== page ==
Bill Lipton is a left-of-center political organizer and activist who co-founded and was the New York state director for the Working Families Party (WFP) until 2020. WFP is a New York-based political party that utilizes New York’s electoral fusion voting system which allows multiple parties to nominate candidates and pool votes cast. Lipton and the WFP have used the party’s endorsement and ballot line to pressure Democratic Party candidates to take union-friendly stands on economic issues.
Lipton’s tenure leading the party in New York was also marked by often endorsing primary challengers to Democratic incumbents from the left, making him and the WFP unpopular with many in the state’s Democratic establishment, particularly former Governor Andrew Cuomo (D), whom the party opposed in 2018. In 2020, Lipton was replaced in his role within the state party but announced plans to remain active within the national Working Families Party, which has a few other much smaller state-level parties outside New York.  
Bill Lipton is a co-founder of the Working Families Party, which has had status as an official political party in New York state since 1998. Lipton lives in New York City, was the New York state director, and was sometimes referred to as the political director for the party from 1998 until 2020. Lipton was quoted as saying they formed the WFP to challenge the notion that “you can’t have a fight between the left and Democrats with Republicans in control,” alluding to the fact that he co-founded the party at a time when many Republicans such as former Mayor Rudy Giuliani (R) and Governor George Pataki (R), held office in the state.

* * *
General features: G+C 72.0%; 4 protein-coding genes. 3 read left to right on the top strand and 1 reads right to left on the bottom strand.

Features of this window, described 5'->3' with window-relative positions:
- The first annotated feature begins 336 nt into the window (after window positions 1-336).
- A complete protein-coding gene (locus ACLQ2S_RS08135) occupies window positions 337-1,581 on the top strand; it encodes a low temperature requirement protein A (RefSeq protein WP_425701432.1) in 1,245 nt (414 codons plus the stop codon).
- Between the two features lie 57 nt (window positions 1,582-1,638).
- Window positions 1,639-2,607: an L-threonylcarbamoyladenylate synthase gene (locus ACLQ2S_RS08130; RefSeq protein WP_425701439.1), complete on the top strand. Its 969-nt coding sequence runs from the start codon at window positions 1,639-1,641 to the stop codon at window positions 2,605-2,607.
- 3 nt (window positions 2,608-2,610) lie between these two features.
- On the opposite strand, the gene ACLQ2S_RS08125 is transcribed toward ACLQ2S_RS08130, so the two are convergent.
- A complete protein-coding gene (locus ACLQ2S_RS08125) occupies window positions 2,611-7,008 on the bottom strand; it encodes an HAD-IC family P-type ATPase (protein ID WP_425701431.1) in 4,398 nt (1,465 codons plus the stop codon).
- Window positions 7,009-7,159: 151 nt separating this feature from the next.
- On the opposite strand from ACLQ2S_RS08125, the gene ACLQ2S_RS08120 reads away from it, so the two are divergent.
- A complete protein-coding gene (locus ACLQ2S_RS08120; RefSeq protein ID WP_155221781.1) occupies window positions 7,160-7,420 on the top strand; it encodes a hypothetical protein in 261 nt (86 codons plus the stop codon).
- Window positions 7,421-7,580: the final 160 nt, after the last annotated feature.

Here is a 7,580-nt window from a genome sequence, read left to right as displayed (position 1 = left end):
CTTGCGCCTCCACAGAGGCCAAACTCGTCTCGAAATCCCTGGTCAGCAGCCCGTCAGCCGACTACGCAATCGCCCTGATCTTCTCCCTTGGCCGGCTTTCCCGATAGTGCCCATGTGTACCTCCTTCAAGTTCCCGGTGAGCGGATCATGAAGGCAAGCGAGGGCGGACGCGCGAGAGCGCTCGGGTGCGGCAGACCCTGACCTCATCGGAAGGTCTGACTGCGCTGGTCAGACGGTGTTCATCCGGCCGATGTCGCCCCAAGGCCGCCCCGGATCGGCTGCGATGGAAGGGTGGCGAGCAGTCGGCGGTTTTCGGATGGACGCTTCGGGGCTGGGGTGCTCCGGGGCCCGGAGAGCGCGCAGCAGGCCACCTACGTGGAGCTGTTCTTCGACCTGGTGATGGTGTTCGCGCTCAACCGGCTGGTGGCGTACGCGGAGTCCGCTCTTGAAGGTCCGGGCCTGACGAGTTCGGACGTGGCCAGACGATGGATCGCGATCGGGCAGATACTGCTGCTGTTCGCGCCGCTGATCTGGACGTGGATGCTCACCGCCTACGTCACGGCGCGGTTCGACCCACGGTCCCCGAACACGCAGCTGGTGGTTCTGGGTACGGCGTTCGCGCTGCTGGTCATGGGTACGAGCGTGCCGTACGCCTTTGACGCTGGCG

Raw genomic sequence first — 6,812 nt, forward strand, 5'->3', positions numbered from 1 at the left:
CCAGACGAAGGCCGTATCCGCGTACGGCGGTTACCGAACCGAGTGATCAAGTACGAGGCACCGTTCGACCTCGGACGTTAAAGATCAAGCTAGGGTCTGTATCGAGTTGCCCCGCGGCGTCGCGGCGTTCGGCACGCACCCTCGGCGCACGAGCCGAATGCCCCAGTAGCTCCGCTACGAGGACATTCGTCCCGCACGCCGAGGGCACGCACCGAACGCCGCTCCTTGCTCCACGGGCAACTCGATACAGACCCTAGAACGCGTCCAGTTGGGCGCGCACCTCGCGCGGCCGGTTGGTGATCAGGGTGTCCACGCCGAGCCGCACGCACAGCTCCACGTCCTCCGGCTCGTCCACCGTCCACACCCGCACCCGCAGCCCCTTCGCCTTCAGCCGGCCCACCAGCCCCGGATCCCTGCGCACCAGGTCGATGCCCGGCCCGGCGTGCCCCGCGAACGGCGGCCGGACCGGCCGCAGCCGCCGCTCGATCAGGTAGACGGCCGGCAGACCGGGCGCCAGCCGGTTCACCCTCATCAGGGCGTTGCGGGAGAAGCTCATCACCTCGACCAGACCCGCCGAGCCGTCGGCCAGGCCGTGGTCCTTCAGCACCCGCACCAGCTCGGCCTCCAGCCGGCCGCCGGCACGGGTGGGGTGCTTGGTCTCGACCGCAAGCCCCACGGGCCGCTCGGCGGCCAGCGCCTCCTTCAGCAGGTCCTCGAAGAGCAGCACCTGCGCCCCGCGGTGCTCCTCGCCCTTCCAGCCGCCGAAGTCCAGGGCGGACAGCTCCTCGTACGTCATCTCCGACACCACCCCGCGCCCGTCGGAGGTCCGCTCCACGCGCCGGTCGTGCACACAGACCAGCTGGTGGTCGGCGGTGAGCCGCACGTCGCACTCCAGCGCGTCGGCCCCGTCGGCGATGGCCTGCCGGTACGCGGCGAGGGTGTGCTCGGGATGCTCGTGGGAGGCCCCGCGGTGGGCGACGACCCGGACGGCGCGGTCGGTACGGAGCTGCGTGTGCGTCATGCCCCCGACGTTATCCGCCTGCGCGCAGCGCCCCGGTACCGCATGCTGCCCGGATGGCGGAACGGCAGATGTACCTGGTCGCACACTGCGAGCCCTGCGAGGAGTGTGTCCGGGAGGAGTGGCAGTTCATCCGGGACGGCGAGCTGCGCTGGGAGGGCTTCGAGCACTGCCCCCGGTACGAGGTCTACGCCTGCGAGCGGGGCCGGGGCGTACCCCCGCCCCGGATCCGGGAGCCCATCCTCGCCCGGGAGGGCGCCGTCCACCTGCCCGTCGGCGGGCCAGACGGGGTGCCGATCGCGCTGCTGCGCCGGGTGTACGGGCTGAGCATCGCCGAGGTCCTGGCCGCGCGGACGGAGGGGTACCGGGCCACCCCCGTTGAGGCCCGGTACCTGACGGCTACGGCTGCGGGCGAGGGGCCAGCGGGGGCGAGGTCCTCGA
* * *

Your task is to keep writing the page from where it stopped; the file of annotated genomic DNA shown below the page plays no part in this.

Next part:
Lipton was involved in hundreds of notable elections in New York since the late 1990s. The efforts of the party began in earnest in 2001 to support farther-left Democrats running for New York City Council. He and the party played a hand in the rise of future Mayor Bill de Blasio (D) and current state Attorney General Letitia James (D), both of whom began their political careers by being elected to the New York City Council with the backing of Lipton and the Working Families Party. James won election to the council on the WFP ballot line, a rarity for the third party. Lipton also led the WFP through support of left-wing candidates outside New York City including a notable 2004 election for Albany County District Attorney which centered on the WFP’s opposition to drug laws. 
The Working Families Party benefitted from New York’s fusion voting system which gave Lipton outsized influence within the New York Democratic Party due to him using the party to endorse farther-left candidates in Democratic primaries. Endorsements from the WFP usually came with a validating quote from Lipton supporting the candidate’s far-left bona fides. 
Lipton also led the WFP in a push to target moderate Democrats in the New York State Senate who caucused with Republicans during the 2018 election, leading Democrats to gain control of the chamber. 
Data and Field Services Scandal